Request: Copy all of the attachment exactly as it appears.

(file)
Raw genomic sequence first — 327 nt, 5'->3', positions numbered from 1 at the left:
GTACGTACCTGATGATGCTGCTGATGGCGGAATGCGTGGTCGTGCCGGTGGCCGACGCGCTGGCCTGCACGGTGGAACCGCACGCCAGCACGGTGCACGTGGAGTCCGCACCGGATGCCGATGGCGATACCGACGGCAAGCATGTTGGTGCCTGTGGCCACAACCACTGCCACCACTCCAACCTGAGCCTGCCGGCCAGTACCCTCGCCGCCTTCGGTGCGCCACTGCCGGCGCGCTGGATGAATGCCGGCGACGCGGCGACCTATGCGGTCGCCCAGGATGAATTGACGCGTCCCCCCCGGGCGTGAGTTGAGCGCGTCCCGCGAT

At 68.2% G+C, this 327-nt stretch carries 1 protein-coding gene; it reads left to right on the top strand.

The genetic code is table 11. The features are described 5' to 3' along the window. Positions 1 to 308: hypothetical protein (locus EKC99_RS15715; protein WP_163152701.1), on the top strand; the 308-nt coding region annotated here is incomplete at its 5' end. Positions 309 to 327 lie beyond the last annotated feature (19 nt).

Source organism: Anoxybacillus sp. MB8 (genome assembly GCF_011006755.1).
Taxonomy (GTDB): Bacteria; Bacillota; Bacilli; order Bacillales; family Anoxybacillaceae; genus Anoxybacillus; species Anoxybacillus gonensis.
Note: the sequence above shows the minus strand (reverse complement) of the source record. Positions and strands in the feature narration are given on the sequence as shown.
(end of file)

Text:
Raw genomic sequence first — 327 nt, 5'->3', positions numbered from 1 at the left:
GTACGTACCTGATGATGCTGCTGATGGCGGAATGCGTGGTCGTGCCGGTGGCCGACGCGCTGGCCTGCACGGTGGAACCGCACGCCAGCACGGTGCACGTGGAGTCCGCACCGGATGCCGATGGCGATACCGACGGCAAGCATGTTGGTGCCTGTGGCCACAACCACTGCCACCACTCCAACCTGAGCCTGCCGGCCAGTACCCTCGCCGCCTTCGGTGCGCCACTGCCGGCGCGCTGGATGAATGCCGGCGACGCGGCGACCTATGCGGTCGCCCAGGATGAATTGACGCGTCCCCCCCGGGCGTGAGTTGAGCGCGTCCCGCGAT

At 68.2% G+C, this 327-nt stretch carries 1 protein-coding gene; it reads left to right on the top strand.

The genetic code is table 11. The features are described 5' to 3' along the window. Positions 1 to 308: hypothetical protein (locus EKC99_RS15715; protein WP_163152701.1), on the top strand; the 308-nt coding region annotated here is incomplete at its 5' end. Positions 309 to 327 lie beyond the last annotated feature (19 nt).

Source organism: Anoxybacillus sp. MB8 (genome assembly GCF_011006755.1).
Taxonomy (GTDB): Bacteria; Bacillota; Bacilli; order Bacillales; family Anoxybacillaceae; genus Anoxybacillus; species Anoxybacillus gonensis.
Note: the sequence above shows the minus strand (reverse complement) of the source record. Positions and strands in the feature narration are given on the sequence as shown.